On the day of your mammogram, do not use any deodorant, powder, or lotion on or under your arms or on your breasts, as chemicals from these products may interfere with the mammogram reading.
The radiologist interpreting your mammogram will need to compare the results of your mammogram with any previous mammograms you have had. If you have had mammograms at another institution, you should arrange to bring those with you at the time of your appointment.
To schedule your mammogram at the Methodist Breast Center, call 713.441.PINK. We recommend calling several weeks in advance, to make sure that the day and time of your appointment will best suit your schedule.
A mammogram is a low-dose x-ray screening of the breast. It's the most valuable tool in early detection of breast cancer. A mammogram allows the radiologist to identify breast cancer before a lump or mass can even be felt. Earlier detection can mean higher success rates in treating breast cancer.
The Methodist Breast Center uses all-digital mammography — meaning that the images generated are digital, rather than on film. Digital mammography is considered more sensitive than traditional film-screen mammography. With digital mammography, the radiologist can magnify specific areas of the mammogram and adjust the contrast so abnormalities are easier to see.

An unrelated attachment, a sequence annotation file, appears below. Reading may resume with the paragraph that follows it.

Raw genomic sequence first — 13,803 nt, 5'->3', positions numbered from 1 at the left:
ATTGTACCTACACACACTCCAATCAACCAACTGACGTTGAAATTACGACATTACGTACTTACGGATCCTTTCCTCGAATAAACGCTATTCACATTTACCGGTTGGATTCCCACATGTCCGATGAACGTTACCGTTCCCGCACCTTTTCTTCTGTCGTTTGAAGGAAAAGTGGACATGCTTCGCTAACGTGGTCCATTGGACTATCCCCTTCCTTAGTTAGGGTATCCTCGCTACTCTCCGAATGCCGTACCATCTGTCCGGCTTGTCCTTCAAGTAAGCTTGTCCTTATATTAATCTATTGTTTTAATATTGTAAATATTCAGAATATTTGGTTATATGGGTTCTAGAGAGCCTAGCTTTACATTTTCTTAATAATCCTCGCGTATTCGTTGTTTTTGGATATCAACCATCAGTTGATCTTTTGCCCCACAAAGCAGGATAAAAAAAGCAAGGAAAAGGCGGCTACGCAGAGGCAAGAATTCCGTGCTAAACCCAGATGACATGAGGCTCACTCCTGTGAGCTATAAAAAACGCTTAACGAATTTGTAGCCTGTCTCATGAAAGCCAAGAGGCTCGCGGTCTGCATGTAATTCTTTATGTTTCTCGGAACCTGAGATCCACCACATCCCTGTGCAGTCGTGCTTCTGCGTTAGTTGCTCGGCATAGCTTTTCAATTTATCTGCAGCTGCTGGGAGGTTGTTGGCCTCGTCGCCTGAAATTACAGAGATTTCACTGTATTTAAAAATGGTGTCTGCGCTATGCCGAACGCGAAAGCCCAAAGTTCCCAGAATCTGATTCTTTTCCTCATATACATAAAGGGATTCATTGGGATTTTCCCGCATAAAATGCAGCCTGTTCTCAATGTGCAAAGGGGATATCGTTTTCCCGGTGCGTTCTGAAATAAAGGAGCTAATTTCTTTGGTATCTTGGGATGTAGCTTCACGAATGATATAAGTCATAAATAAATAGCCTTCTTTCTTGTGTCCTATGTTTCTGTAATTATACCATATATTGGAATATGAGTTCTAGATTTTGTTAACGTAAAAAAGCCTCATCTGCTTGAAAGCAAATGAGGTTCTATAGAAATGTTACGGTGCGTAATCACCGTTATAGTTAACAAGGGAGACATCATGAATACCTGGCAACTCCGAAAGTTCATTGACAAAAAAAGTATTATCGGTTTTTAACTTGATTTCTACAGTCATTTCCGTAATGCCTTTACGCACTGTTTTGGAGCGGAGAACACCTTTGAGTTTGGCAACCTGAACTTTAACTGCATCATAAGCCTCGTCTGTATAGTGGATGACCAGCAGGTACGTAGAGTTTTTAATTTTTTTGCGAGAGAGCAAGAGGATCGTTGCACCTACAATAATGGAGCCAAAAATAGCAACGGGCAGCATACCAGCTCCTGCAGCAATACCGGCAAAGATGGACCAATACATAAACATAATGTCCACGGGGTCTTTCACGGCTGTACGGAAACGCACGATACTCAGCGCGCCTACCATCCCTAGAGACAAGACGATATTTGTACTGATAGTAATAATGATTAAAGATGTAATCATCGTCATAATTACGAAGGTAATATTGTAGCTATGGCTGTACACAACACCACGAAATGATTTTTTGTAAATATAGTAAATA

The digital mammography we perform also includes computer-aided detection (CAD). CAD systems highlight abnormal areas of density, mass or calcification in a breast image to help alert the radiologist to the need for further analysis.
Types of Breast Imaging
Screening mammograms are conducted on a regular basis — usually every one to two years in women once they reach the age of 40. This study is performed for patients with no signs or symptoms of breast problems and no prior personal diagnosis of breast cancer. Two views of each breast are taken with compression used to minimize the amount of x-ray radiation that must be employed. Most patients experience little or no discomfort.
Diagnostic mammograms are used to investigate specific changes in the breast, such as a lump, a pain, nipple thickening or discharge, or a change in breast size or shape. A diagnostic mammogram may also be used to clarify the results of a screening mammogram.
Breast ultrasounds help to determine if a lump or mass in the breast is filled with fluid or is solid tissue. If the mass is filled with fluid, it is probably a cyst — and cysts are usually not a sign of cancer. If a breast ultrasound indicates that the mass is solid, a biopsy may be scheduled.
An ultrasound involves applying a gel to the breast and employing a transducer that emits ultrasound waves and receives their echoes. There is no compression, and most women find the procedure to be painless.